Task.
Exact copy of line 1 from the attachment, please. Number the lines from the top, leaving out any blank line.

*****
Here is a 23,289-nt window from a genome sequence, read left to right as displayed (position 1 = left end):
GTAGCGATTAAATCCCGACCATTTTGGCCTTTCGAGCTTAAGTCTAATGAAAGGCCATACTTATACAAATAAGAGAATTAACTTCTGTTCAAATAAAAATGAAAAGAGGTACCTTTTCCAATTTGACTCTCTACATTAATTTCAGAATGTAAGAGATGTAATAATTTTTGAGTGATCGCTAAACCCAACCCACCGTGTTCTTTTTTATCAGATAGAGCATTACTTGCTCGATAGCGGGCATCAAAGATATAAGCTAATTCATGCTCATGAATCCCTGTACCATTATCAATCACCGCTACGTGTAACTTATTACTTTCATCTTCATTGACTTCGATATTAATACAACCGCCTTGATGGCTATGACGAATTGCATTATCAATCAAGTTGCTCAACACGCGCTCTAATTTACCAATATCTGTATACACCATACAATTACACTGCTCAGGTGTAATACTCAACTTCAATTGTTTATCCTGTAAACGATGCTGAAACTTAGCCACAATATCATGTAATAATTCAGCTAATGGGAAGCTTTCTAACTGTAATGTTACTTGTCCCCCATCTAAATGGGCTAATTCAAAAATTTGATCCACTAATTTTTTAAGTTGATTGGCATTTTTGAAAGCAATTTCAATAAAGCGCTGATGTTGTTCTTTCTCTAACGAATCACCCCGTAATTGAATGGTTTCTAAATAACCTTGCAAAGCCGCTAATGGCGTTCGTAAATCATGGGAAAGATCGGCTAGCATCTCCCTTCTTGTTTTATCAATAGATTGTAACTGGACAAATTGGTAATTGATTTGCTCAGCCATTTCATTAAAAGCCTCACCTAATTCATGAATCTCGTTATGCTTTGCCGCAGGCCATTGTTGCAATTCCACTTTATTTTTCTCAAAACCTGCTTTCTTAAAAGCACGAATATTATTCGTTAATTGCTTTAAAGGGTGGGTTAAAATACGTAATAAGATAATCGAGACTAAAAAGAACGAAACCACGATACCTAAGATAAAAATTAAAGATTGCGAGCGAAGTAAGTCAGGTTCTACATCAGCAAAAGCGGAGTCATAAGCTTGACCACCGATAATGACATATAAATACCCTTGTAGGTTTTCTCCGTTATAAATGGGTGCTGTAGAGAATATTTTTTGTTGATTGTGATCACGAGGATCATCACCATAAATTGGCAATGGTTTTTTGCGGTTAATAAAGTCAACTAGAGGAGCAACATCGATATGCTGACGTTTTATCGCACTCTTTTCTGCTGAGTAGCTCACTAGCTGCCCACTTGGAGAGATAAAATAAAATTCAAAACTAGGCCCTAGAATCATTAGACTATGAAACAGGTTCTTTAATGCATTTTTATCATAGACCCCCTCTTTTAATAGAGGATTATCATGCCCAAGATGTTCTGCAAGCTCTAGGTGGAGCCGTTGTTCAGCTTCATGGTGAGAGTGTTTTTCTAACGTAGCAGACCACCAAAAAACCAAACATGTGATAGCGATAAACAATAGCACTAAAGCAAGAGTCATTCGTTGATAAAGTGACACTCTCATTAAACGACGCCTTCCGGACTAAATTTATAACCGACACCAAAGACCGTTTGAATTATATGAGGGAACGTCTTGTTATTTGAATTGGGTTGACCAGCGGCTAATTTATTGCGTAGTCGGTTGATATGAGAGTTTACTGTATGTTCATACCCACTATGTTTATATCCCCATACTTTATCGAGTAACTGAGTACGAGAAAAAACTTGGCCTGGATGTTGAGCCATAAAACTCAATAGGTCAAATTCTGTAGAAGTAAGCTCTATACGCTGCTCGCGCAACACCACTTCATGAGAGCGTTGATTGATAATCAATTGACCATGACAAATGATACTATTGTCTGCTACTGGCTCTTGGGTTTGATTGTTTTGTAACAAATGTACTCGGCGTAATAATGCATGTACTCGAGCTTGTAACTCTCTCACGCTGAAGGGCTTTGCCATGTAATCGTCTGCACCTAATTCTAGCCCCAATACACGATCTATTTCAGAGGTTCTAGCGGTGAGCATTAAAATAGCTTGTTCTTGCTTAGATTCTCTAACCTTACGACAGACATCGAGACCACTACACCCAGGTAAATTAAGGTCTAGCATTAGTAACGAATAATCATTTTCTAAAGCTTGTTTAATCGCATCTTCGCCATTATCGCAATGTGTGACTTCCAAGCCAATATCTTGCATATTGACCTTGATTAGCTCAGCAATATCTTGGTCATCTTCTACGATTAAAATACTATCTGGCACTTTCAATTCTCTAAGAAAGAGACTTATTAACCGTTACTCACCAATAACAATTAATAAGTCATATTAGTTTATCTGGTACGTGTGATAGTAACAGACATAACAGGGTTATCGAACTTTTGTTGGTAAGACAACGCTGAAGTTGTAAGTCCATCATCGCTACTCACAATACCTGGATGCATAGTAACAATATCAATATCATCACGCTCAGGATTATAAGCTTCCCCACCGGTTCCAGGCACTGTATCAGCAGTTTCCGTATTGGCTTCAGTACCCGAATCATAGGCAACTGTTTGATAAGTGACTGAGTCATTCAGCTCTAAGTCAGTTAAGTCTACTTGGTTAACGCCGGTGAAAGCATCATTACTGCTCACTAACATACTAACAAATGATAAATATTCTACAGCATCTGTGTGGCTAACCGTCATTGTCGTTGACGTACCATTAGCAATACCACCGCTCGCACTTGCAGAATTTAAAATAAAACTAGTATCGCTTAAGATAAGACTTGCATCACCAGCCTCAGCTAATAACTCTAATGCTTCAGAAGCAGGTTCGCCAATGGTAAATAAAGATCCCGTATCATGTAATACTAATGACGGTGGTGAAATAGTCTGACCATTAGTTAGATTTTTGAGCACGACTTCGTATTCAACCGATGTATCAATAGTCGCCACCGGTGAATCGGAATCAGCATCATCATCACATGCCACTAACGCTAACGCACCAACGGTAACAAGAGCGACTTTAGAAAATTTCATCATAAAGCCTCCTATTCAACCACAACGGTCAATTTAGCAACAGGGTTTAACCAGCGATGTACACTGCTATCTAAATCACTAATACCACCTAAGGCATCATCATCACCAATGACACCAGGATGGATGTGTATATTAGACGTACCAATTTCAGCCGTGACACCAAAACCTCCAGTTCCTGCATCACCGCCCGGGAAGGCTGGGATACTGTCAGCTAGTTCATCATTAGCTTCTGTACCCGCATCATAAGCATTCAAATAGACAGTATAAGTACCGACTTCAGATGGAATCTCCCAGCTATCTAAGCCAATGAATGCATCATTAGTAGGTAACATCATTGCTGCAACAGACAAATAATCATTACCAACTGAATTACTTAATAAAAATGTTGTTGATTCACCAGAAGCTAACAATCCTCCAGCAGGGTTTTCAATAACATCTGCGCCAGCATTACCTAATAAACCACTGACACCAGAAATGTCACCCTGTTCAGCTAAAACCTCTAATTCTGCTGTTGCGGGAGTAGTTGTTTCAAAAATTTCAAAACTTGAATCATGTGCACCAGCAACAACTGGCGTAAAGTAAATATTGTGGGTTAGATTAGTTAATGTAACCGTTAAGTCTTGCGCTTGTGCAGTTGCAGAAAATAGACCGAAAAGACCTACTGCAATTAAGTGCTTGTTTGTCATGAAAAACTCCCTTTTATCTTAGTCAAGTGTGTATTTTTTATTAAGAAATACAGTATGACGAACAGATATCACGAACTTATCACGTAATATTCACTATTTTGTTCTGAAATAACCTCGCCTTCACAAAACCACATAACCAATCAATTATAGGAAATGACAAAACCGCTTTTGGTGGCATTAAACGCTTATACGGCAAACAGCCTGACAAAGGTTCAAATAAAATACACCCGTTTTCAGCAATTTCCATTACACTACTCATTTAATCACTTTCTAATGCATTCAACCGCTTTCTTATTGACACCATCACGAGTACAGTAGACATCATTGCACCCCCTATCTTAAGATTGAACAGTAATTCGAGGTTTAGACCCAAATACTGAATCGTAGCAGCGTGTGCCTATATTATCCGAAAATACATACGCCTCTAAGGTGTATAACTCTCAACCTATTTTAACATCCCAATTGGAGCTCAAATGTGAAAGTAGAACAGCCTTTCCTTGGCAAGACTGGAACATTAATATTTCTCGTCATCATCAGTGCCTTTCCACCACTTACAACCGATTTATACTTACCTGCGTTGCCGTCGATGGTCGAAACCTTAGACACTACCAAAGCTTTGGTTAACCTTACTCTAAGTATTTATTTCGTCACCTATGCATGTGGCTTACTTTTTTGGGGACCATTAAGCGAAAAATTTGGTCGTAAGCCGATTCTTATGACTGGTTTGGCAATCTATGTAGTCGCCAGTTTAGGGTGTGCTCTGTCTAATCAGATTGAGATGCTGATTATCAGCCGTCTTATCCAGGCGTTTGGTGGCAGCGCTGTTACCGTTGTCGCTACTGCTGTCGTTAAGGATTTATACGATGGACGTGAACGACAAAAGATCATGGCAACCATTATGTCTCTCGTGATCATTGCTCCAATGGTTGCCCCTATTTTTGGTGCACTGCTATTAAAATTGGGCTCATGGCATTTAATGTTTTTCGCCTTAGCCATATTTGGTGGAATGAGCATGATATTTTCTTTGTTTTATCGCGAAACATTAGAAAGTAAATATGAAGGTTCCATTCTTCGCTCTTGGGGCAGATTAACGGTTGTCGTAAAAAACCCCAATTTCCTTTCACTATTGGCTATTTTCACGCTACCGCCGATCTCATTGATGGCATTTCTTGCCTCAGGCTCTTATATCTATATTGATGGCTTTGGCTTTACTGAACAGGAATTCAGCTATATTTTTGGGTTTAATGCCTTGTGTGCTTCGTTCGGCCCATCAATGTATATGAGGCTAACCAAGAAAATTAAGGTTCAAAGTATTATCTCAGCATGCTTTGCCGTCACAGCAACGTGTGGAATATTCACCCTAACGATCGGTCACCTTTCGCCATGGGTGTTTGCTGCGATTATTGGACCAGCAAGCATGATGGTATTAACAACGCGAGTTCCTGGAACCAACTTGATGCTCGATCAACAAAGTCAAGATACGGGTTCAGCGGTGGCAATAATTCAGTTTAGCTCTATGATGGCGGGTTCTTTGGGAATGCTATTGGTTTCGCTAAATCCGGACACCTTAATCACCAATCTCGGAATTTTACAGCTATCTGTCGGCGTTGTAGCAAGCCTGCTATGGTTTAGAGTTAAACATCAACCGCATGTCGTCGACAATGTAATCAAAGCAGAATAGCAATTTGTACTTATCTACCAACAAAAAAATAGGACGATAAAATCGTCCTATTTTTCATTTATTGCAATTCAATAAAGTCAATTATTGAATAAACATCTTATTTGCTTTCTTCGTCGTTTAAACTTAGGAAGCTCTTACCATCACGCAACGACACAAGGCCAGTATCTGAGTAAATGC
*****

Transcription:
Here is a 23,289-nt window from a genome sequence, read left to right as displayed (position 1 = left end):